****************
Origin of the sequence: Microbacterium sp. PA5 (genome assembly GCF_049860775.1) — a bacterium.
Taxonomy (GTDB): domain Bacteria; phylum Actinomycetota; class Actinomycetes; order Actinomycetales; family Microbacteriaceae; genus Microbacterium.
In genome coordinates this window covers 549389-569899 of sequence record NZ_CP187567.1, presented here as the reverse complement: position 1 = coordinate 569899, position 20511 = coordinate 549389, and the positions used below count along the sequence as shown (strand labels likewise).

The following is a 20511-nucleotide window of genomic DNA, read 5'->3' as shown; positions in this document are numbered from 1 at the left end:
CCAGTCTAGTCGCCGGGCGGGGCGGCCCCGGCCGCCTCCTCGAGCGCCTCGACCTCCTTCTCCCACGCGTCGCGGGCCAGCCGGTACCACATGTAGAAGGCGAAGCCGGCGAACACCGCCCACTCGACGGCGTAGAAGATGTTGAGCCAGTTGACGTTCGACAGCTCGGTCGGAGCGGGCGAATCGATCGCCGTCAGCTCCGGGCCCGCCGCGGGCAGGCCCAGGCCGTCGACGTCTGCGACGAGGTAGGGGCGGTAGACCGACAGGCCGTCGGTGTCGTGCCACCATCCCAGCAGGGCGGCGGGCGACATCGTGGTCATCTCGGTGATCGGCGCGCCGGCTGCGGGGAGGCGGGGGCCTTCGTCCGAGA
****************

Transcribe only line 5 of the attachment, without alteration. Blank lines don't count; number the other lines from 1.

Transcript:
CCAGTCTAGTCGCCGGGCGGGGCGGCCCCGGCCGCCTCCTCGAGCGCCTCGACCTCCTTCTCCCACGCGTCGCGGGCCAGCCGGTACCACATGTAGAAGGCGAAGCCGGCGAACACCGCCCACTCGACGGCGTAGAAGATGTTGAGCCAGTTGACGTTCGACAGCTCGGTCGGAGCGGGCGAATCGATCGCCGTCAGCTCCGGGCCCGCCGCGGGCAGGCCCAGGCCGTCGACGTCTGCGACGAGGTAGGGGCGGTAGACCGACAGGCCGTCGGTGTCGTGCCACCATCCCAGCAGGGCGGCGGGCGACATCGTGGTCATCTCGGTGATCGGCGCGCCGGCTGCGGGGAGGCGGGGGCCTTCGTCCGAGA